When the million-dollar men Pietersen and Flintoff become part of a humiliating defeat in the West Indies -- all out for 51 on a flat pitch at Kingston -- their overblown monetary status looks hollow. They become cricketers without respect, and even more so if they disappear to join the IPL circuit without repairing the damage. It is not too late to redeem themselves in the Test series, but the respect Pietersen commands within the dressing-room, let alone outside, could shrink as fast as my bank account after his undermining of coach Peter Moores.
Many England supporters might feel that Pietersen has nothing to lose and that he can simply walk away into the IPL to become Bangalore's biggest celebrity. Maybe he could become the biggest name in the whole of India, which would be marvellous for him. The problem is that loyalty to the national cause simply cannot be guaranteed, whatever he might say, and some of the South African's team-mates might well think the same.
The ECB cannot escape most of the blame for England's present plight. They appointed a managing director specifically to run the international team and, incredibly, there was a major fall-out between captain and coach occurs within a year, an unprecedented schism. That official, Hugh Morris, has lashed up and must be moved sideways as soon as possible.
The selectors, Geoff Miller and Ashley Giles, have not done their job. The 'left field' hunch to bring in Nottinghamshire's Australian swing bowler Darren Pattinson against South Africa last summer was a predictable failure. England's chronic batting problem has not been tackled. While Strauss, Cook and Bell form the top order -- Bell stays at No 3 despite overwhelming statistical evidence that this is wrong -- every innings will start by wading through treacle. Nothing will be lost by offering Rob Key, of Kent, a chance to open and giving Owais Shah a long try-out.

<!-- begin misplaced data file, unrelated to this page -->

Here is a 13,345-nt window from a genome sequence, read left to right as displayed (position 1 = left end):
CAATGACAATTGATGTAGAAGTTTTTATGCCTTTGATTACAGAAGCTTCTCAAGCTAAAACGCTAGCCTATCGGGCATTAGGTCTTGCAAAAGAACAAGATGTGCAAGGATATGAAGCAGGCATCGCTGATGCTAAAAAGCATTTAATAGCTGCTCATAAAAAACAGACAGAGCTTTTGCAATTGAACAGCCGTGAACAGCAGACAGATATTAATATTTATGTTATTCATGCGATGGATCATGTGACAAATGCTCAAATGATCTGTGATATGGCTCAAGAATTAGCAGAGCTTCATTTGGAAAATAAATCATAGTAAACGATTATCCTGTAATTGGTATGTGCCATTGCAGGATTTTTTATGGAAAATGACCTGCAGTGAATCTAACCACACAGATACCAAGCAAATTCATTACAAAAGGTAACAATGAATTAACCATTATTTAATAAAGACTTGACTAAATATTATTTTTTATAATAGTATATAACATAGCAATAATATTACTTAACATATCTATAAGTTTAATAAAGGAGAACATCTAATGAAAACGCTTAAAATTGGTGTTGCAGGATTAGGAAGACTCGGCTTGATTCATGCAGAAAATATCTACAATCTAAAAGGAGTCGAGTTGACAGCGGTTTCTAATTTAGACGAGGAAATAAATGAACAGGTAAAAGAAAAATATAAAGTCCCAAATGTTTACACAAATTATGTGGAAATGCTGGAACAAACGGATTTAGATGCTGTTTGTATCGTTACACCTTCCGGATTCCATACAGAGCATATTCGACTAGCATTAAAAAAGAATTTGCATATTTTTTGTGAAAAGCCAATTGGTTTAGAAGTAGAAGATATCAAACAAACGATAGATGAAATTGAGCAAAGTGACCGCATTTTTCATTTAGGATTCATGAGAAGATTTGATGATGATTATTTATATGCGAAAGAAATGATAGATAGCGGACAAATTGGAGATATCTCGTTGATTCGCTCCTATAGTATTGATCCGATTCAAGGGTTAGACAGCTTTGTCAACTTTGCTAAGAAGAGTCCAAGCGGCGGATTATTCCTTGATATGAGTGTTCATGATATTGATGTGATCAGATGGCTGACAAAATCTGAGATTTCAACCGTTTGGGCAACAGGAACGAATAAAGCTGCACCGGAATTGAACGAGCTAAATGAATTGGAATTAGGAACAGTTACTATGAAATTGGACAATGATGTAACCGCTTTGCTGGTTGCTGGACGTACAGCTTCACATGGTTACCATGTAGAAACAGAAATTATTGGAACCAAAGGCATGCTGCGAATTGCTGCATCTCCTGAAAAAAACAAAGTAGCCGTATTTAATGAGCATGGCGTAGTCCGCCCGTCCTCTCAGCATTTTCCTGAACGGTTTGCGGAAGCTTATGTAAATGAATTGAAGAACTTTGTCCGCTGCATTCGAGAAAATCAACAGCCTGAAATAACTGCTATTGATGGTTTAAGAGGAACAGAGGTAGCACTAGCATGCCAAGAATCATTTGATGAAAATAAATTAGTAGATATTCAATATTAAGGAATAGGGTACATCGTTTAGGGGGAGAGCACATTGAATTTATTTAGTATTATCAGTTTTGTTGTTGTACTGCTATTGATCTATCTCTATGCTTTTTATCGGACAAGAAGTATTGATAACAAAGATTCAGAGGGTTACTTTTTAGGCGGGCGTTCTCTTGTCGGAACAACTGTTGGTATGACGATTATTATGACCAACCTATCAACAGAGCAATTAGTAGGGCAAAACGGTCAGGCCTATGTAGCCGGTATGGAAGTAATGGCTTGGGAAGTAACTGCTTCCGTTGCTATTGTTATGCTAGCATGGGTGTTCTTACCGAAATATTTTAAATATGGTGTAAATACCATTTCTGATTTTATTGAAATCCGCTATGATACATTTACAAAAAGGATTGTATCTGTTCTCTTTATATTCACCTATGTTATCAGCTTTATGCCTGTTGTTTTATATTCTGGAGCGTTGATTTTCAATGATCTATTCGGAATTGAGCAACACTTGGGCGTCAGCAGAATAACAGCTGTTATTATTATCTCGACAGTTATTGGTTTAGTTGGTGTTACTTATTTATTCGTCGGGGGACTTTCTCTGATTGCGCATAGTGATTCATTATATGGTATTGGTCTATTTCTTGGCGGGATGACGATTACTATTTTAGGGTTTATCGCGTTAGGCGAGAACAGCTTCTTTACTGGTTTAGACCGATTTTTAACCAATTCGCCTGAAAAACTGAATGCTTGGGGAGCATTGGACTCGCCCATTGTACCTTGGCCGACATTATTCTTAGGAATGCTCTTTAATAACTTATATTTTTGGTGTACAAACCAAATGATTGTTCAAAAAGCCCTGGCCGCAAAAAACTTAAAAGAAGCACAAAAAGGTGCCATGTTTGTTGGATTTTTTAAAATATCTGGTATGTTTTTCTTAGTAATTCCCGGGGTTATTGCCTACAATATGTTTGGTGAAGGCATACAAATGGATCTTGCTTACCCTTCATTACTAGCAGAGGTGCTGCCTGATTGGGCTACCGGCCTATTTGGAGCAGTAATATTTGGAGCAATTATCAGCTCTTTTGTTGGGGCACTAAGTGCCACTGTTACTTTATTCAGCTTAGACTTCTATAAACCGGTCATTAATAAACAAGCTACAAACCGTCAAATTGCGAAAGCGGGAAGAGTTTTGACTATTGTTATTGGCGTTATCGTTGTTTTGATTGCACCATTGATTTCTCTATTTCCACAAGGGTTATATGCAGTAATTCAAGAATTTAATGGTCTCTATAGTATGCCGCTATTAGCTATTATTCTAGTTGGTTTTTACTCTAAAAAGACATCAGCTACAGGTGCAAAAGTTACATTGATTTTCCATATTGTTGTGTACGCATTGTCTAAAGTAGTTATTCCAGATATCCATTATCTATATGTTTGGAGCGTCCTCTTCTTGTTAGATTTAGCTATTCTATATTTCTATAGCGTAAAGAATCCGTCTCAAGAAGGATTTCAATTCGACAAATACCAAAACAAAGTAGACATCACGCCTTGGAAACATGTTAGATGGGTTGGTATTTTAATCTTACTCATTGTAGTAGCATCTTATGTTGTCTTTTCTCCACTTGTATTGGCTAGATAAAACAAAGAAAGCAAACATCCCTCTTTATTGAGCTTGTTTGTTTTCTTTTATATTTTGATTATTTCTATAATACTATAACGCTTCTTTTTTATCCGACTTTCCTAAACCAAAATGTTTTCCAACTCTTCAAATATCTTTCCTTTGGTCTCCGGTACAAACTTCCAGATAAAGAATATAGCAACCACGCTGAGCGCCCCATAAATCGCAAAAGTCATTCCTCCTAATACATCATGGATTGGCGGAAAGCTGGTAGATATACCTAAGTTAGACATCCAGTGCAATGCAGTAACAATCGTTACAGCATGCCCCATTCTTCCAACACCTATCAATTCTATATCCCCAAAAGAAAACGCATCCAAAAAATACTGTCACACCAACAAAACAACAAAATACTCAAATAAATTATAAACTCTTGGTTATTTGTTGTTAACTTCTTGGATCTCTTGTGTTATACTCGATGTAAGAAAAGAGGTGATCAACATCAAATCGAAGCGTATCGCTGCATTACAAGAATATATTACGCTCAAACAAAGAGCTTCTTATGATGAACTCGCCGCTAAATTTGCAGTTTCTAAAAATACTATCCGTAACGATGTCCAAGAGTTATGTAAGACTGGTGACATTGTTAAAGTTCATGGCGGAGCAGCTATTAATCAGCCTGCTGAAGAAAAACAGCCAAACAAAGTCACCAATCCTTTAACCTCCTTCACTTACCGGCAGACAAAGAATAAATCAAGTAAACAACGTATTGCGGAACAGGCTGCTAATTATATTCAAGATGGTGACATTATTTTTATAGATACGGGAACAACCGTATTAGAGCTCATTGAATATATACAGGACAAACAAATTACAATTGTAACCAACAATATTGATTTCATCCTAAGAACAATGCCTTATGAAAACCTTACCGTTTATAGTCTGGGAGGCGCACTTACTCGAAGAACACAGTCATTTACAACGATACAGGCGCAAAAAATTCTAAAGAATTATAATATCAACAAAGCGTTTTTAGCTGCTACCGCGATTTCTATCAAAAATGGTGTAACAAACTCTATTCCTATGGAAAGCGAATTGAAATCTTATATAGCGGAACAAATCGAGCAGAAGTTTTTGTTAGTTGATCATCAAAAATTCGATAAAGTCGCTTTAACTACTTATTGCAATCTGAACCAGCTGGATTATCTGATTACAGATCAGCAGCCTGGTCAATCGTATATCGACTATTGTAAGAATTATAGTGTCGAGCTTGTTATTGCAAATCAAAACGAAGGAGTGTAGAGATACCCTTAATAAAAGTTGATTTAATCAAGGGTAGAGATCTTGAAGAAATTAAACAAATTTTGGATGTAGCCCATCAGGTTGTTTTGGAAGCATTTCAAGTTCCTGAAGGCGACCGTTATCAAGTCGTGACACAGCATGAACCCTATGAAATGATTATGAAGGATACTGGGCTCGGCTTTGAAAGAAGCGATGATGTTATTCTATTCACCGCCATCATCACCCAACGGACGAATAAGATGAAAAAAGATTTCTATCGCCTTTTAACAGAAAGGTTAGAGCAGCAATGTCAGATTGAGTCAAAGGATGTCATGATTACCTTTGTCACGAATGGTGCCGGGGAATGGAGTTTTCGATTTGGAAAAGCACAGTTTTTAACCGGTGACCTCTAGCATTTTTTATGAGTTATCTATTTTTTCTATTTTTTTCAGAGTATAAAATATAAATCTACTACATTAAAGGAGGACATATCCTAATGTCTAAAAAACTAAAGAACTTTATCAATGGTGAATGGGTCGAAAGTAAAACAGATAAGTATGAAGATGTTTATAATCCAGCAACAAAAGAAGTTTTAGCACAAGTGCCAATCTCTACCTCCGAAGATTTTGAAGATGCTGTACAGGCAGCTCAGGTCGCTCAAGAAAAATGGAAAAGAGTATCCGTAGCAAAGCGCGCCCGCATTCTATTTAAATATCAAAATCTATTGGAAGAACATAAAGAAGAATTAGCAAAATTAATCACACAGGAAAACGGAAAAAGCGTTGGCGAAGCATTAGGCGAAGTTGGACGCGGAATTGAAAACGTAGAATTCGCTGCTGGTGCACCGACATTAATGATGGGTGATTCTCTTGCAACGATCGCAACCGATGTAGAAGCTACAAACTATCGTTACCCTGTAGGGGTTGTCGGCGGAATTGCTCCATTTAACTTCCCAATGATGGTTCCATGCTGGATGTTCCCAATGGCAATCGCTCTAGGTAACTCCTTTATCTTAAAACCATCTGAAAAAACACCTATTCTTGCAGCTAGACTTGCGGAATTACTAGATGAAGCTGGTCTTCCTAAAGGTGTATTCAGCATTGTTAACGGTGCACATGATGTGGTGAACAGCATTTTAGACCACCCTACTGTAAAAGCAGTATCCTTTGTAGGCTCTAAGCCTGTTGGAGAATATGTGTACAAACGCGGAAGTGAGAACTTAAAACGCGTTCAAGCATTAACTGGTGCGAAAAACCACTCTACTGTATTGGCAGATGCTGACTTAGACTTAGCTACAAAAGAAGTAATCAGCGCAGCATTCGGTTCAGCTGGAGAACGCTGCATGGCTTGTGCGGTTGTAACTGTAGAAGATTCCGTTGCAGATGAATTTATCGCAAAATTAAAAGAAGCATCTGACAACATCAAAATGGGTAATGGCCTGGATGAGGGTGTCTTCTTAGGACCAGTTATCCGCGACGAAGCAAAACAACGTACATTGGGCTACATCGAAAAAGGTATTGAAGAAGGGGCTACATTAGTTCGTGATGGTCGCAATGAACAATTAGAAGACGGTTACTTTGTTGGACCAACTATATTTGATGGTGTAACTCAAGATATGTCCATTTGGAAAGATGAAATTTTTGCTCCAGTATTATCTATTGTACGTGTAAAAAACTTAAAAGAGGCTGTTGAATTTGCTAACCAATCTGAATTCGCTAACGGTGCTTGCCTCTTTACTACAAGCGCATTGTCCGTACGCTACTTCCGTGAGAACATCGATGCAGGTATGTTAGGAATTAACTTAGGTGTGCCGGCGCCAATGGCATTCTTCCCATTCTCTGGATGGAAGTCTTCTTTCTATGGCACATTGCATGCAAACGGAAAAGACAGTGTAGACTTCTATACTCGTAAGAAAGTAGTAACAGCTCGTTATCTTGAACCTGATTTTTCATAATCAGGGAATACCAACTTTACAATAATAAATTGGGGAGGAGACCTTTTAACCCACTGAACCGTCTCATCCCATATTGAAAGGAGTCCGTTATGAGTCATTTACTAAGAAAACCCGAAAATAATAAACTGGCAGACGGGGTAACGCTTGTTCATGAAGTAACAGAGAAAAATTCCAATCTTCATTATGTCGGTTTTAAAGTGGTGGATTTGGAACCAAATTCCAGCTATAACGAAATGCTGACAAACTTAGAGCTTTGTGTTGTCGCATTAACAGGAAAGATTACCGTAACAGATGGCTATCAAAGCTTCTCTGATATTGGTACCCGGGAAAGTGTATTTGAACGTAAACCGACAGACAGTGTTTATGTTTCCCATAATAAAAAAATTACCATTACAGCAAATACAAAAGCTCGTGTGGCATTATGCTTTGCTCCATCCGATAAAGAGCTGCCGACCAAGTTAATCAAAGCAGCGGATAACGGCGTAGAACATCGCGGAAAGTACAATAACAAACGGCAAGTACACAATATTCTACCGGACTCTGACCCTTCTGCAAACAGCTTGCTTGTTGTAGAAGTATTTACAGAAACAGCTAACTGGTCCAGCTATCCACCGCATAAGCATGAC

Personally I would encourage Pietersen to have a nice long trip to Bangalore and not come back until the Ashes series has finished. He would at least earn respect through absence, especially if he helps Indian cricket by coaching children and so on. No one is indispensible.
Posted by Charlie Randall
Crowds roll up for counties
THE increasing prominence of the Twenty20 format has led to a big rise in the number of spectators watching county cricket, despite the miserable weather last summer.
The ECB announced today that domestic attendances in 2008 had risen by 23 per cent from 2007 to a total of 1.5 million, a figure unprecedented since data was first collected with the formation of the ECB in 1997. When including international games, attendances rose by 10 per cent, with more than 2.2 million spectators logged in 2008, the highest figure yet logged.